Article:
Meeting the challenge of cutting greenhouse-gas emissions and ensuring energy security in the face of dwindling oil and gas reserves requires radical changes in the ways in which energy is generated, distributed and consumed. Central to delivering this is the need to improve energy efficiency through electrification of transport and heating, two key sources of carbon emissions. The resulting increased demand for electricity must then be met from low-carbon, renewable resources such as wind, tidal, solar and (possibly) nuclear energy.
This represents a challenge to existing electricity grids, which supply electricity to homes and businesses in most developed countries. They were originally designed to distribute electricity from a small number of large generators to millions of consumers and operate based on the idea that supply must always follow demand. This requires that additional generators be instantly available to respond to increases in demand and also that the total installed generation capacity is sufficient to satisfy the peak daily demand (even though this capacity may only be required for a few hours each day). In addition, consumers are typically charged for electricity on a per-unit basis, although the real cost of generating electricity varies widely throughout the day.
(© Jimandhadi |Dreamstime.com)
The inefficiencies associated with such electricity grids have long been recognized. Indeed, in the 1980s, the foresighted Massachusetts Institute of Technology engineer Fred Schweppe already proposed the need for a more dynamic grid in which supply and demand are in continual feedback.1,2 This vision has recently received renewed interest in the form of the smart grid, an improved electricity grid in which generation from renewable resources is widely distributed, where households and businesses act as both consumers and generators of electricity, and where information and electricity flow together throughout the network.3
The decentralized nature and expected autonomous, intelligent behaviour of the smart grid have much in common with the Internet. Power-systems engineers are, therefore, increasingly turning to novel information- and communication-technology approaches to understand how to build and control this new grid. In particular, the field of multi-agent systems offers a rich set of techniques, algorithms and methodologies for building distributed systems in which desirable system-wide properties can be assured, despite the autonomous (and perhaps self-interested) actions of the component parts (here individual homes and businesses making their own decisions about energy generation and consumption).
These approaches are informed by the mathematics of game theory and enable analysis of a system's equilibrium state by considering the individual incentives of all involved. Going one step further, one can then design the interactions of the individual components such that desirable equilibria (and, hence, advantageous system-wide properties) are achieved. This approach, commonly referred to as ‘computational-mechanism design’, departs from standard economic approaches to game theory by explicitly considering the limited computational and communication resources (assuming that they represent real computational devices within the system and not the idealized construct of Homo Economicus).4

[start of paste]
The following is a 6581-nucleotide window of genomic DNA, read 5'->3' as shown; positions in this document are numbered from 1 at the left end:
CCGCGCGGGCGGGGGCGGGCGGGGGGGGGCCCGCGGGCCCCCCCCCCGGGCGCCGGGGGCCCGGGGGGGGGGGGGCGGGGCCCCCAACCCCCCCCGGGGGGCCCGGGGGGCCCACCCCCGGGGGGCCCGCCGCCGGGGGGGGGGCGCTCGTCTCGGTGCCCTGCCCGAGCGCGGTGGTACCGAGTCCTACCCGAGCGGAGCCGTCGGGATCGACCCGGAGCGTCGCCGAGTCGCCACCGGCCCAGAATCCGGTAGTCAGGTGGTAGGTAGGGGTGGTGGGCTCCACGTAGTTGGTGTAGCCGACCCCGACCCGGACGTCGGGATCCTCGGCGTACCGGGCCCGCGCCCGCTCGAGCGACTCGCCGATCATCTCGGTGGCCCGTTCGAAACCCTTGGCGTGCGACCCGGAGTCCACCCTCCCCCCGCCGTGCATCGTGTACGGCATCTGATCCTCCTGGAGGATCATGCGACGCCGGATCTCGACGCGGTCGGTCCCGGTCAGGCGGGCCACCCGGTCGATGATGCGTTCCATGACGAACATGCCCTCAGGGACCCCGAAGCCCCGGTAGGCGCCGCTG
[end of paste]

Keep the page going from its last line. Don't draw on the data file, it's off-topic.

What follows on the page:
We recently applied these multi-agent approaches to coordination of microstorage within the smart grid.5 The ability of individual homes to store electricity in batteries (or perhaps in the batteries of their owners' electric vehicles parked outside) is a key technology envisioned within the smart grid to flatten the demand for electricity throughout the day (thus reducing the need for installed generation capacity) and to ease the integration of intermittent renewable sources (such as wind power).
In a setting in which the individual homes within a smart grid receive a continually varying real-time price for the electricity that they consume, we have shown that it is possible to calculate the system's equilibrium state as well as derive efficient local algorithms that allow individual homes to converge to this equilibrium. Based on a model of the UK's electricity grid, our results indicate that savings in electricity bills of 13% (with corresponding reductions in carbon emissions) can be realized when less than 50% of homes actually have storage devices.
These results represent just the first applications of multi-agent-systems techniques within the smart grid. Other notions from game theory, such as coalition formation, naturally find application where groups of consumers come together to form virtual power plants, selling their aggregate energy generation back to the grid. Similarly, personalized energy agents may reduce both cost and consumption by monitoring energy use to propose and encourage behaviour change and by negotiating better energy prices for their owners by autonomously comparing tariffs from different suppliers. Much work remains to be done, but we will certainly see the convergence of energy and information technologies as the smart grid becomes a reality.